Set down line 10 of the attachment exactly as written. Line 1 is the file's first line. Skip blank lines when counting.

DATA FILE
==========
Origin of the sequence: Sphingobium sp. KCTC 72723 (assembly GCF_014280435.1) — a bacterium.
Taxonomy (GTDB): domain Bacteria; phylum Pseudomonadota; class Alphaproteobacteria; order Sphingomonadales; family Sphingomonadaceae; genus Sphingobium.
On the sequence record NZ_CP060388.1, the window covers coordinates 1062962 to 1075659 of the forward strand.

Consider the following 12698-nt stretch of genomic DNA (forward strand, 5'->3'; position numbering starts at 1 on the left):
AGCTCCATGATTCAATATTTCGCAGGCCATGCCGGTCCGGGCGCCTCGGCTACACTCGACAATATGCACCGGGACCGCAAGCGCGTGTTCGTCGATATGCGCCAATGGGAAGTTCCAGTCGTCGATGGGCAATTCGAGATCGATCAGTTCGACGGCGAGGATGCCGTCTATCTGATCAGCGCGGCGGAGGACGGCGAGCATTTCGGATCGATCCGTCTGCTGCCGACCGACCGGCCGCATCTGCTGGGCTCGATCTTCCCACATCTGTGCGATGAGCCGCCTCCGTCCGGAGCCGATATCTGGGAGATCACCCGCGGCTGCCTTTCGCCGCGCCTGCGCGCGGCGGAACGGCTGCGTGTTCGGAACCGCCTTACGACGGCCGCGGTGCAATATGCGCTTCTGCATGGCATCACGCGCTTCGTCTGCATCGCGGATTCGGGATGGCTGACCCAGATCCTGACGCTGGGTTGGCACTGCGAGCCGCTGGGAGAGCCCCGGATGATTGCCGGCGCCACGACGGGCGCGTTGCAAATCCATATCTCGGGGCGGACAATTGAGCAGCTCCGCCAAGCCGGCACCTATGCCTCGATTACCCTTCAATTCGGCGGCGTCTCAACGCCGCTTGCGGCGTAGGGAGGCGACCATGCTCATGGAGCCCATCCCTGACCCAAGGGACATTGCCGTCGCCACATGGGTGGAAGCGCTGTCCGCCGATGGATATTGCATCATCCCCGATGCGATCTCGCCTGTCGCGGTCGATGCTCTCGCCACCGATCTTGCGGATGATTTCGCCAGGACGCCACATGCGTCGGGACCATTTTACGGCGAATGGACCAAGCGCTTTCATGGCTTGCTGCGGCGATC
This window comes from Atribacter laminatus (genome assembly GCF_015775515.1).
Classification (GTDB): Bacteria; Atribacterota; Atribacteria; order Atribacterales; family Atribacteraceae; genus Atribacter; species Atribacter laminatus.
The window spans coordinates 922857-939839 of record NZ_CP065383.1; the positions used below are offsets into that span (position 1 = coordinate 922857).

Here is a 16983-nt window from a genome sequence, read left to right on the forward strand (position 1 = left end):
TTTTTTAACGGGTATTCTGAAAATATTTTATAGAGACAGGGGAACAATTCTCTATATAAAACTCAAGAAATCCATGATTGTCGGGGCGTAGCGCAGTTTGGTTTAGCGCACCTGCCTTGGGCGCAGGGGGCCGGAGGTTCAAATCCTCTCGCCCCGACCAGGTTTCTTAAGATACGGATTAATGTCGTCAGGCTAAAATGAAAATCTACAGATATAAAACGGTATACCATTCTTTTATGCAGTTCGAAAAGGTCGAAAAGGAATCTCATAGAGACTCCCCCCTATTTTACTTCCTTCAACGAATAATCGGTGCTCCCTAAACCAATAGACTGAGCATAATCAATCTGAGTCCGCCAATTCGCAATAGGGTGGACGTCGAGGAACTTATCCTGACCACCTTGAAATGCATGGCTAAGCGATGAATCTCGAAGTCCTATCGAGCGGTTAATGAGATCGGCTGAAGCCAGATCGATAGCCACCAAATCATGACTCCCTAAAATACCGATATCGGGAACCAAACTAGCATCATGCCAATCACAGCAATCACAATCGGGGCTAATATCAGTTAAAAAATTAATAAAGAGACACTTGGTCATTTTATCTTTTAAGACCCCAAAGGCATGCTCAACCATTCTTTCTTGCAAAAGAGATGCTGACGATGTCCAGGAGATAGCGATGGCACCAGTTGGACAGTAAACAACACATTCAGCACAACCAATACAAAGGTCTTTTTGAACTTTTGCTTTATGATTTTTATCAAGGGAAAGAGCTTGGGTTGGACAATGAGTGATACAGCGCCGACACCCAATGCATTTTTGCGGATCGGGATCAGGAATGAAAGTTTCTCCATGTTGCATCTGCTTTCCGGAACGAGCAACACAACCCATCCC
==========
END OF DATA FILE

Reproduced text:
TTTTTTAACGGGTATTCTGAAAATATTTTATAGAGACAGGGGAACAATTCTCTATATAAAACTCAAGAAATCCATGATTGTCGGGGCGTAGCGCAGTTTGGTTTAGCGCACCTGCCTTGGGCGCAGGGGGCCGGAGGTTCAAATCCTCTCGCCCCGACCAGGTTTCTTAAGATACGGATTAATGTCGTCAGGCTAAAATGAAAATCTACAGATATAAAACGGTATACCATTCTTTTATGCAGTTCGAAAAGGTCGAAAAGGAATCTCATAGAGACTCCCCCCTATTTTACTTCCTTCAACGAATAATCGGTGCTCCCTAAACCAATAGACTGAGCATAATCAATCTGAGTCCGCCAATTCGCAATAGGGTGGACGTCGAGGAACTTATCCTGACCACCTTGAAATGCATGGCTAAGCGATGAATCTCGAAGTCCTATCGAGCGGTTAATGAGATCGGCTGAAGCCAGATCGATAGCCACCAAATCATGACTCCCTAAAATACCGATATCGGGAACCAAACTAGCATCATGCCAATCACAGCAATCACAATCGGGGCTAATATCAGTTAAAAAATTAATAAAGAGACACTTGGTCATTTTATCTTTTAAGACCCCAAAGGCATGCTCAACCATTCTTTCTTGCAAAAGAGATGCTGACGATGTCCAGGAGATAGCGATGGCACCAGTTGGACAGTAAACAACACATTCAGCACAACCAATACAAAGGTCTTTTTGAACTTTTGCTTTATGATTTTTATCAAGGGAAAGAGCTTGGGTTGGACAATGAGTGATACAGCGCCGACACCCAATGCATTTTTGCGGATCGGGATCAGGAATGAAAGTTTCTCCATGTTGCATCTGCTTTCCGGAACGAGCAACACAACCCATCCC